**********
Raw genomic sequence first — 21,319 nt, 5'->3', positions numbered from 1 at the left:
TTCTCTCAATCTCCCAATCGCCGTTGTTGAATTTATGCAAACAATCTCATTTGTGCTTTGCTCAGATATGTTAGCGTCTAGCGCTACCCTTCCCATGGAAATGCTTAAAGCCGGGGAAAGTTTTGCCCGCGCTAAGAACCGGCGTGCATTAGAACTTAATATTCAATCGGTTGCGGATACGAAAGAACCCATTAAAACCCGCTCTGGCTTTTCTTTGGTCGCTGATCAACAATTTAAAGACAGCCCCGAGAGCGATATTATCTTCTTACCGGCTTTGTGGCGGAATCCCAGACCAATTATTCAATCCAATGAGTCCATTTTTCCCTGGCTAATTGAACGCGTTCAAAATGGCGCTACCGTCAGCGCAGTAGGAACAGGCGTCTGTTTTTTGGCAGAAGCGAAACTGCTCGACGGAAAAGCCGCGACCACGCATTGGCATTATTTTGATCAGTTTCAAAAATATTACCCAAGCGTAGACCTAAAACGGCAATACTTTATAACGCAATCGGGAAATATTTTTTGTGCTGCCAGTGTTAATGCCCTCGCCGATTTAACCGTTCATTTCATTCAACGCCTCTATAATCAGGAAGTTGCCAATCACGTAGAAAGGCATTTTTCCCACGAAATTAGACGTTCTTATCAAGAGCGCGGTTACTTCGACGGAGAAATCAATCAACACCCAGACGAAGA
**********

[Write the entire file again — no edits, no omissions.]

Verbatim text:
Raw genomic sequence first — 21,319 nt, 5'->3', positions numbered from 1 at the left:
TTCTCTCAATCTCCCAATCGCCGTTGTTGAATTTATGCAAACAATCTCATTTGTGCTTTGCTCAGATATGTTAGCGTCTAGCGCTACCCTTCCCATGGAAATGCTTAAAGCCGGGGAAAGTTTTGCCCGCGCTAAGAACCGGCGTGCATTAGAACTTAATATTCAATCGGTTGCGGATACGAAAGAACCCATTAAAACCCGCTCTGGCTTTTCTTTGGTCGCTGATCAACAATTTAAAGACAGCCCCGAGAGCGATATTATCTTCTTACCGGCTTTGTGGCGGAATCCCAGACCAATTATTCAATCCAATGAGTCCATTTTTCCCTGGCTAATTGAACGCGTTCAAAATGGCGCTACCGTCAGCGCAGTAGGAACAGGCGTCTGTTTTTTGGCAGAAGCGAAACTGCTCGACGGAAAAGCCGCGACCACGCATTGGCATTATTTTGATCAGTTTCAAAAATATTACCCAAGCGTAGACCTAAAACGGCAATACTTTATAACGCAATCGGGAAATATTTTTTGTGCTGCCAGTGTTAATGCCCTCGCCGATTTAACCGTTCATTTCATTCAACGCCTCTATAATCAGGAAGTTGCCAATCACGTAGAAAGGCATTTTTCCCACGAAATTAGACGTTCTTATCAAGAGCGCGGTTACTTCGACGGAGAAATCAATCAACACCCAGACGAAGA